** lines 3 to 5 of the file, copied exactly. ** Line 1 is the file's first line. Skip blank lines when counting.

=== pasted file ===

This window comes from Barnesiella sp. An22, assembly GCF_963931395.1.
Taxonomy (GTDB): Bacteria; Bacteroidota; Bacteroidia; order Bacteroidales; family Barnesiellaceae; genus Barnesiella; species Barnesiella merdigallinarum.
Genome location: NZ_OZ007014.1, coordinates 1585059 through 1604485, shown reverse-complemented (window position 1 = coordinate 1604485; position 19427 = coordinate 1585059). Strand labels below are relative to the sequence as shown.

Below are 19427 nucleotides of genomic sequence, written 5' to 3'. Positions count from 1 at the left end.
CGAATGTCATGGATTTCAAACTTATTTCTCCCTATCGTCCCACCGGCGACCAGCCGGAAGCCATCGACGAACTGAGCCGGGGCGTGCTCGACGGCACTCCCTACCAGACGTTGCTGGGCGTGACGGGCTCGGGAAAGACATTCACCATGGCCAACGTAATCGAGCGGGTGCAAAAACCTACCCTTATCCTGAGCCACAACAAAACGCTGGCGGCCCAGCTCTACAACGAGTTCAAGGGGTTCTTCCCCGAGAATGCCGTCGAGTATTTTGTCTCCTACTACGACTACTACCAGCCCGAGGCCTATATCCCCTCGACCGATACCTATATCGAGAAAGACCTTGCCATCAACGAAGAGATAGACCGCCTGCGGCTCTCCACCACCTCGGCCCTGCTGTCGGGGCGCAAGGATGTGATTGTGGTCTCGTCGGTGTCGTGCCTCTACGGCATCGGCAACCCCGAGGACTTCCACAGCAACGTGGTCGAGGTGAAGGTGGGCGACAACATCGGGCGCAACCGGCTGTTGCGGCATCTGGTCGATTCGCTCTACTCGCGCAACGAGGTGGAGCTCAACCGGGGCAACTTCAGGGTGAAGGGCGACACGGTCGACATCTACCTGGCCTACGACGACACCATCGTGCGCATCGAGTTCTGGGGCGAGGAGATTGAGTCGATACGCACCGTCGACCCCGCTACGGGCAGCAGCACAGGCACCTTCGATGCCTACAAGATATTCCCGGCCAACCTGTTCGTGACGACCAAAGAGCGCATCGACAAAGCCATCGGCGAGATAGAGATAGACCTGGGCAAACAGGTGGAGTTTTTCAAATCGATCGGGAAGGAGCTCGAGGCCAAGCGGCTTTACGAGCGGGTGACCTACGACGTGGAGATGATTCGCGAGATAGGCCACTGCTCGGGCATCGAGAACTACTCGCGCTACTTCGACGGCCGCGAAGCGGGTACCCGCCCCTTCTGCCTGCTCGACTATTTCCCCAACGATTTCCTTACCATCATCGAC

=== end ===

Genome location: NZ_OZ007014.1, coordinates 1585059 through 1604485, shown reverse-complemented (window position 1 = coordinate 1604485; position 19427 = coordinate 1585059). Strand labels below are relative to the sequence as shown.

Below are 19427 nucleotides of genomic sequence, written 5' to 3'. Positions count from 1 at the left end.
CGAATGTCATGGATTTCAAACTTATTTCTCCCTATCGTCCCACCGGCGACCAGCCGGAAGCCATCGACGAACTGAGCCGGGGCGTGCTCGACGGCACTCCCTACCAGACGTTGCTGGGCGTGACGGGCTCGGGAAAGACATTCACCATGGCCAACGTAATCGAGCGGGTGCAAAAACCTACCCTTATCCTGAGCCACAACAAAACGCTGGCGGCCCAGCTCTACAACGAGTTCAAGGGGTTCTTCCCCGAGAATGCCGTCGAGTATTTTGTCTCCTACTACGACTACTACCAGCCCGAGGCCTATATCCCCTCGACCGATACCTATATCGAGAAAGACCTTGCCATCAACGAAGAGATAGACCGCCTGCGGCTCTCCACCACCTCGGCCCTGCTGTCGGGGCGCAAGGATGTGATTGTGGTCTCGTCGGTGTCGTGCCTCTACGGCATCGGCAACCCCGAGGACTTCCACAGCAACGTGGTCGAGGTGAAGGTGGGCGACAACATCGGGCGCAACCGGCTGTTGCGGCATCTGGTCGATTCGCTCTACTCGCGCAACGAGGTGGAGCTCAACCGGGGCAACTTCAGGGTGAAGGGCGACACGGTCGACATCTACCTGGCCTACGACGACACCATCGTGCGCATCGAGTTCTGGGGCGAGGAGATTGAGTCGATACGCACCGTCGACCCCGCTACGGGCAGCAGCACAGGCACCTTCGATGCCTACAAGATATTCCCGGCCAACCTGTTCGTGACGACCAAAGAGCGCATCGACAAAGCCATCGGCGAGATAGAGATAGACCTGGGCAAACAGGTGGAGTTTTTCAAATCGATCGGGAAGGAGCTCGAGGCCAAGCGGCTTTACGAGCGGGTGACCTACGACGTGGAGATGATTCGCGAGATAGGCCACTGCTCGGGCATCGAGAACTACTCGCGCTACTTCGACGGCCGCGAAGCGGGTACCCGCCCCTTCTGCCTGCTCGACTATTTCCCCAACGATTTCCTTACCATCATCGAC